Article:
Spice Mixes for Grilling!

Posted: May 30, 2012 in Uncategorized

Rub it Down: Spice Mixes for Grilling

Dry rubs add tons of flavor without adding fat.
Article By: Bruce Weinstein and Mark Scarbrough
Rub it Down: Spice Mixes for Grilling

There’s no need for oil, bacon, or other fat-heavy additions when you’re grilling meat. Dry rubs add tons of flavor without any added fat.

Getting started
Here are six dry rubs for pork, beef, chicken, fish, or even tofu. Whisk any one of them together in a large bowl.

All-American Barbeque Rub
2 tablespoons mild paprika
2 tablespoons packed dark brown sugar
1 tablespoon dry mustard
1 tablespoon chile powder
1 tablespoon onion powder
2 teaspoons garlic powder
2 teaspoons salt
1 teaspoon ground cumin
1 teaspoon ground cinnamon
1 teaspoon ground black pepper
Sweet and Spicy Rub
1/4 cup chile powder
1/4 cup mild paprika
2 tablespoons packed dark brown sugar
2 tablespoons ground cumin
1 tablespoon dried oregano
2 teaspoons salt
1 teaspoon ground black pepper
Southwestern Rub
2 tablespoons chile powder
2 tablespoons garlic powder
2 tablespoons dry mustard
1 tablespoon dried oregano
1 tablespoon dried thyme
1 tablespoon mild paprika
1 tablespoon ground cumin
1 tablespoon ground coriander
2 teaspoons salt
Jerk Rub
1/4 cup dried crushed rosemary
1/4 cup dried thyme
2 tablespoons dry mustard
4 teaspoons salt
4 teaspoons ground black pepper
4 teaspoons onion powder
2 teaspoons celery seed
2 teaspoons ground cloves
1 teaspoon cayenne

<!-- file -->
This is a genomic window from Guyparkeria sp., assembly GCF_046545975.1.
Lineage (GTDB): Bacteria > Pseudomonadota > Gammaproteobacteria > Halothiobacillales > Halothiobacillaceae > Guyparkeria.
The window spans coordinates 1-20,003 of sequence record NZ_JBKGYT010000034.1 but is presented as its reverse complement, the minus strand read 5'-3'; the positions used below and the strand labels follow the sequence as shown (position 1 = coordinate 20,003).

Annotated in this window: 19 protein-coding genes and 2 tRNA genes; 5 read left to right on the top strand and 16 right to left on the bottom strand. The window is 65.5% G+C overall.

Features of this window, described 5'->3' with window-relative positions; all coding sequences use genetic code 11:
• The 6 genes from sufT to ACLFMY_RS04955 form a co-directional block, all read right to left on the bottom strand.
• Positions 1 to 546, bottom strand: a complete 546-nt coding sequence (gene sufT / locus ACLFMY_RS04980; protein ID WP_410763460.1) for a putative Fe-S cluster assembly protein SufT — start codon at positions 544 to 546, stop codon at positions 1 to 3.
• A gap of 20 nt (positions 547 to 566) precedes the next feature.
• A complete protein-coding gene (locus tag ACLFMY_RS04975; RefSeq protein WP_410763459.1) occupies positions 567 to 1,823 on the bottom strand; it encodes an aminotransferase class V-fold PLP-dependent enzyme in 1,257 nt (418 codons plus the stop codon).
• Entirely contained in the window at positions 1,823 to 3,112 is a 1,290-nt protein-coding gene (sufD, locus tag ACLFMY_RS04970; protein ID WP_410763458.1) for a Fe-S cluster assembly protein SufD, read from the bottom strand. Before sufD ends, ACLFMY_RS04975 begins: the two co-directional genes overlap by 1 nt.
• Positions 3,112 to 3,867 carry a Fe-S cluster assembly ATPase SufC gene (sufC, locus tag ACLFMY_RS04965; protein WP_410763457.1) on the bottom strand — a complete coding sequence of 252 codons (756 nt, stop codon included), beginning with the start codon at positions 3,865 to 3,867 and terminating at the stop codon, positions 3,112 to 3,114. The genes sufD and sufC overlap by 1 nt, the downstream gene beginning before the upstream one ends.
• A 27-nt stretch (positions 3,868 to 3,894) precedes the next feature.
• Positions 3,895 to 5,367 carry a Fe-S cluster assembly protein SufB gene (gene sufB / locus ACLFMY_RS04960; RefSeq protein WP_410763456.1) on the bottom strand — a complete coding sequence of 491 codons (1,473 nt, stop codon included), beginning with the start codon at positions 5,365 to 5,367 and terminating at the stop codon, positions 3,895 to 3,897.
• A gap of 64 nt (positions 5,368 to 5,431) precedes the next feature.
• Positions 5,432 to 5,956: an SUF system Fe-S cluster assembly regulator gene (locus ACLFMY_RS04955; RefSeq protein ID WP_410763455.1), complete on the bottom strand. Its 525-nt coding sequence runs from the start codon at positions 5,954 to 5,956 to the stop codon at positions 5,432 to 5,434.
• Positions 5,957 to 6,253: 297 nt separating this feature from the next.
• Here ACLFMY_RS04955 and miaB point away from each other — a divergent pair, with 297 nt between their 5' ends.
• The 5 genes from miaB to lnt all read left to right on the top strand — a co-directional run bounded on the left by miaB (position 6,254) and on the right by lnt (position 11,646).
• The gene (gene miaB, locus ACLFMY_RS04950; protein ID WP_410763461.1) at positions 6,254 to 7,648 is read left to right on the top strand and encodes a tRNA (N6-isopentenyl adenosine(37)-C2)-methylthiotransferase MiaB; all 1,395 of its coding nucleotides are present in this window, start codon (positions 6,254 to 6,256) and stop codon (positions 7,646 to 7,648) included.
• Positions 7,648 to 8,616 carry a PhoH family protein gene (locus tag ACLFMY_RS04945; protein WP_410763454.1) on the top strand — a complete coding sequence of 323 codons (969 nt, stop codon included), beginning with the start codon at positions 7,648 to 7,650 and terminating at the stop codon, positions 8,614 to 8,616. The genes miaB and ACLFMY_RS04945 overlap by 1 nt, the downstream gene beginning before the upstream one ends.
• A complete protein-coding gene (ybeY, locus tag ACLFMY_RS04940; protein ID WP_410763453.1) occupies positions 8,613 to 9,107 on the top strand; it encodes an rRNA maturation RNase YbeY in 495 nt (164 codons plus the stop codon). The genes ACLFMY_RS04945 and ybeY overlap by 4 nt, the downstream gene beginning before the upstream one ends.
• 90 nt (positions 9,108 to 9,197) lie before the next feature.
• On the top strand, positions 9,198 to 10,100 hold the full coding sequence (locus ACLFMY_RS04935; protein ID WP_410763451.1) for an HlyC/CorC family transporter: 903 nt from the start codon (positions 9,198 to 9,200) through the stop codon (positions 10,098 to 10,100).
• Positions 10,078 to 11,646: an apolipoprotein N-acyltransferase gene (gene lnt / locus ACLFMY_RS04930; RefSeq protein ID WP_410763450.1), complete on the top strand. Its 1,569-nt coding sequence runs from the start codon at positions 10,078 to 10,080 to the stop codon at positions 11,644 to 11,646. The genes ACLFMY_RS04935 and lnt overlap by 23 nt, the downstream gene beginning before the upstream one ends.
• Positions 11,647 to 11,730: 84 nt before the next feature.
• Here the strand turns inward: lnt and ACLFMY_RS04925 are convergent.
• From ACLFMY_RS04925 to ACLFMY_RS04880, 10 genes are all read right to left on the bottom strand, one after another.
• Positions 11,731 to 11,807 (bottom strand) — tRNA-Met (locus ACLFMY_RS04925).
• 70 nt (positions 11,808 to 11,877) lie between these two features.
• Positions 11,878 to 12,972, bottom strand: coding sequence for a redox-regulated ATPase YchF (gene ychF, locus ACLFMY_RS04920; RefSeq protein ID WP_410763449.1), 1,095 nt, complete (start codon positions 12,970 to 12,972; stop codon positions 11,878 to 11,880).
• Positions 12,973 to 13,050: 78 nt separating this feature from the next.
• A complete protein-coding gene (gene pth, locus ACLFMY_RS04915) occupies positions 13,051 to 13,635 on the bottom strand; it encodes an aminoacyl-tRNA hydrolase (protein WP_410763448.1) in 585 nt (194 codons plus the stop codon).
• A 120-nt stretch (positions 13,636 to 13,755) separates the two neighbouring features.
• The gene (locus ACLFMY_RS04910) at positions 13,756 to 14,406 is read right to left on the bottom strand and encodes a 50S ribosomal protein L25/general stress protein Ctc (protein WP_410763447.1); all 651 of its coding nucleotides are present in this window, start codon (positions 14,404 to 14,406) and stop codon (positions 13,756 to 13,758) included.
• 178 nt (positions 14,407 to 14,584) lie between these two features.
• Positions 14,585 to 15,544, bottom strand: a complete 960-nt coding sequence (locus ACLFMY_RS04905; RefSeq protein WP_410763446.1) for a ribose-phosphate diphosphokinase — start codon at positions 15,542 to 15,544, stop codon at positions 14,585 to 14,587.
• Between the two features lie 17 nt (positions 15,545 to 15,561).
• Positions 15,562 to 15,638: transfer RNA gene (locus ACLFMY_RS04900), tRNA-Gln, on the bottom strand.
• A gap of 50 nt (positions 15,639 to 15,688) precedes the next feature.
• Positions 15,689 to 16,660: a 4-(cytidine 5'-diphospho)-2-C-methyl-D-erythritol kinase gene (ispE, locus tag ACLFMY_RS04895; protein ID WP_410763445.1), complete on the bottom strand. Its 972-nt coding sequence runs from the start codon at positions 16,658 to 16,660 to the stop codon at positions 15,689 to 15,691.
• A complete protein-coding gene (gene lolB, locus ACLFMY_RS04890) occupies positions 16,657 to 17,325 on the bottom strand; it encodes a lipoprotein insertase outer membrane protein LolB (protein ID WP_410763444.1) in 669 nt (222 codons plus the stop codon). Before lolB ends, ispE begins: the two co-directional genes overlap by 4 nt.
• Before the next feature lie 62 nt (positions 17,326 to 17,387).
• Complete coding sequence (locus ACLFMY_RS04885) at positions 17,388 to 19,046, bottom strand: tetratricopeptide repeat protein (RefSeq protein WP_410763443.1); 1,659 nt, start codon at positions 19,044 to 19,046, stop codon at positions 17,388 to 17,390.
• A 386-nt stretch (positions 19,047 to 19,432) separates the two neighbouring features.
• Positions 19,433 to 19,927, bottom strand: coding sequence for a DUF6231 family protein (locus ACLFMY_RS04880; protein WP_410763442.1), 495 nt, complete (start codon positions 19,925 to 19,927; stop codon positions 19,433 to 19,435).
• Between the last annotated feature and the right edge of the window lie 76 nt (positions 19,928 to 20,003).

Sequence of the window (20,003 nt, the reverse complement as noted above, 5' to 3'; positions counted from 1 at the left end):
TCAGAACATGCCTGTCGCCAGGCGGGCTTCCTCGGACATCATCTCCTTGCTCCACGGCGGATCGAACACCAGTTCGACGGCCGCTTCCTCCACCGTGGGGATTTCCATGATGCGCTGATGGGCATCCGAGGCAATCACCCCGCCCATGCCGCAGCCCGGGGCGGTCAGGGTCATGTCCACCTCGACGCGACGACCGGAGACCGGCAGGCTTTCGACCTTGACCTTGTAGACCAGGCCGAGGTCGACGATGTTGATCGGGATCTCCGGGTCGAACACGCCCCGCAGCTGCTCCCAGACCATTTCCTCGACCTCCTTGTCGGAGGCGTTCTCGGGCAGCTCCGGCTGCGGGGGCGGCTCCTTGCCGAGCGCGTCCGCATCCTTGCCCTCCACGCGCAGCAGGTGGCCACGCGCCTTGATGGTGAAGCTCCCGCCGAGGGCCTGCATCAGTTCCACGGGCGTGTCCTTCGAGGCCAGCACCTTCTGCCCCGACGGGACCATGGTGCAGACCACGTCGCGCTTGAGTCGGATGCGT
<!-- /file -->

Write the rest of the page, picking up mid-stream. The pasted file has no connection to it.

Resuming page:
Curry Rub
3 tablespoons yellow curry powder
2 tablespoons ground ginger
2 tablespoons ground cinnamon
2 tablespoons ground cumin
1 tablespoon mild paprika
1 teaspoon salt
1 teaspoon ground allspice
Szechwan Pepper Salt
2 tablespoons coarse-grained or kosher salt
2 tablespoons ground Szechwan peppercorns
1 teaspoon ground black pepper
1 tablespoon garlic powder
1 tablespoon ground cumin

What to do
Use the best spices you can find. Only freshly ground black pepper, please.

Dried herbs have a shelf-life, usually about a year. Don’t use dried ones that have taken on a bland, tea-like smell.

To grind Szechwan peppercorns and the like, use a cleaned-out coffee grinder, a mini food processor, or a spice grinder.

Use between 1/2 tablespoon and 1 tablespoon per cut, whether steak, fish, or chicken thighs. The only problem: how do you get it to stick? Rub each cut with about 1 teaspoon unsweetened apple juice, lemon juice, cranberry juice, balsamic vinegar, or white wine vinegar. Pat the rub in place to make a thin coating on all sides and you’re ready to roll.

For a deeper taste, coat with the rub, then cover and refrigerate for 4 hours or up to 24 hours.

And after that? You’re ready to roll. Fire up the grill and cook the meat, fish, or tofu until done.

And the leftovers? These rub recipes make a lot, more than you’ll need. Store the rest in a jar with a tight-fitting lid for the next time you’re over the heat.

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